Endings to stories I've never written, nor have any intention to write. Maybe that'll be your job for one of them.
Some call it closure, some call it sadness, still others call it the end all, be all. Me? I just call it another day here on Alpha Centauri.
I still don't understand it. The grace wasn't amazing. It wasn't a sound, and if it was, it sure as hell wasn't sweet. But the fucked up thing is, it was there. You can find passion and faith and God in whatever you want, and it'll be was as real as the snares and toils that I sure as hell found a lot easier than the rock. Then I found heroin. That was halle-fuckin'-lujah.
And as the last wisps of crisp sunlight receded back over the horizon, releasing the land they once held into the sweet embrace of dusk, Clarkson looked out and he knew, as sure as the sun would rise and the rain would fall, that this would be the last time he ever rang up another sale at that goddamn Piggly Wiggly.
He hopped up over the guard rail onto the cushy black leather of his fire apple red Mustang and mashed the accelerator, hearing the sound of 600 horses tugging at their reigns. That sound took him back, back beyond the flatfoots and newsies chasing after him, beyond the crushed up dreams sitting in that fucking pipe that always rode shotgun, beyond the bullet wounds in his shoulder, and in his heart. He threw the car into reverse and sped out of that neighborhood, going West. Because he was a young man, and that's what young men do.
Steel grays and brilliant sparks flashed all around the bi wing, as systems started to fail, slowly starting from starboard and moving port. The Skipper, with all the strength he could muster, swung his turret around, and with it took out two more of the incoming fighters. The Gunner was dead, his soul sipping whiskey sours back in Jersey. The Skipper looked down and saw fate moving towards him, as fast as a .36 caliber Gatling would allow it. And his only regret was that he never did get to see Teddy Ballgame with his father; if only his old man felt the same way.
"I'm sorry, that's all we can offer you at this time. Your cashier's check is waiting for you."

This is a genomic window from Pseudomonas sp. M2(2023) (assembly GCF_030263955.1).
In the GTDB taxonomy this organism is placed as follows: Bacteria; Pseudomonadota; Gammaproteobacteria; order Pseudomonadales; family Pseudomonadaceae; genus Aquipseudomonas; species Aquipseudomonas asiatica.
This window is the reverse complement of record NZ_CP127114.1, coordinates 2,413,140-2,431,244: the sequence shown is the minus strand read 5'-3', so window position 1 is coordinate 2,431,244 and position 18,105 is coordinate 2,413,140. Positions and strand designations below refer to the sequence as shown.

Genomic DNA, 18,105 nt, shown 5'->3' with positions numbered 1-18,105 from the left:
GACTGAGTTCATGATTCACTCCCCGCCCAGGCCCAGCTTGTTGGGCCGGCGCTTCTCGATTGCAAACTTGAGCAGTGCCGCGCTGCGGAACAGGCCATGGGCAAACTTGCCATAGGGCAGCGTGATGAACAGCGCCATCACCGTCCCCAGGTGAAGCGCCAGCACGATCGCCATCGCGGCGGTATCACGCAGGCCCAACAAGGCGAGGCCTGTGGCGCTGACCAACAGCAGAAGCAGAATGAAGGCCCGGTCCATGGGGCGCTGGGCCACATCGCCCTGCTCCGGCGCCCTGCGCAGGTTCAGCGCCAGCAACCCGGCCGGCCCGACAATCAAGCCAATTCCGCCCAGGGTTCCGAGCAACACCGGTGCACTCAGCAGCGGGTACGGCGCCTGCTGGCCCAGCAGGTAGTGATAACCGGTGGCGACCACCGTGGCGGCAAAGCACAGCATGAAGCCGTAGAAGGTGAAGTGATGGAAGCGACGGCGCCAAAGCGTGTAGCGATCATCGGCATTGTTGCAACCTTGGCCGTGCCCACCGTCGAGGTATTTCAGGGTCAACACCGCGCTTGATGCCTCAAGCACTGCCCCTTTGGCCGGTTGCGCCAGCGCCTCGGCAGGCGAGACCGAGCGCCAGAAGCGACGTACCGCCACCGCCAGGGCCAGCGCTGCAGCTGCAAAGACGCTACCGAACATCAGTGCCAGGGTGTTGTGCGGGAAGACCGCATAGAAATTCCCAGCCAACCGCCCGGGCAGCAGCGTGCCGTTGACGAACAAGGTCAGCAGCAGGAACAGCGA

She fluffed the pillows, on both sides, if only to feel normal again. She always made two table settings, but threw away the leftovers. Driving the car was strange for Clara, his hands having made the slightest of grooves at 10 and 2. The house still smelled like motor oil and scotch, that perfect mixture of blue-collar hands and a white-collar heart. She missed his laugh, his jokes, and, Godammit, she even missed the tip of his belt and the flat of his palm. Because no matter what the fucking support groups said, he loved her; he just didn't know how to show it.
The phone rang. Once. Twice. He picked it up halfway through three.
"Trent, please. I got this one. For once, let me just prove I have what it takes!"
"It's not you I'm worried about. But you know damn well what it is."
"I haven't had a slip in three weeks, asshole. I mean shit, I already did the job! Give me some credit for Christ sake."
"Fine. But if it turns out you fucked this up, it's your ass."
"Yeah, well fuck you too."
Bridger hung up the phone, and turned towards the beauty laying on the bed next to him. Shapely curves with that deep golden color he loved so much, smelling faintly sweet, a smell that took him back. He held her gently, savoring every minute.
"Fuck it. I've earned it. It's been 6 months, dammit."
With that, he unscrewed the lid, took the biggest drag he could muster, and then laid back on the bed. He had 3/4 of a bottle left. Cirrhosis doesn't even do it justice.
Created: Dec 29, 2010ExperimentalFilm Document Media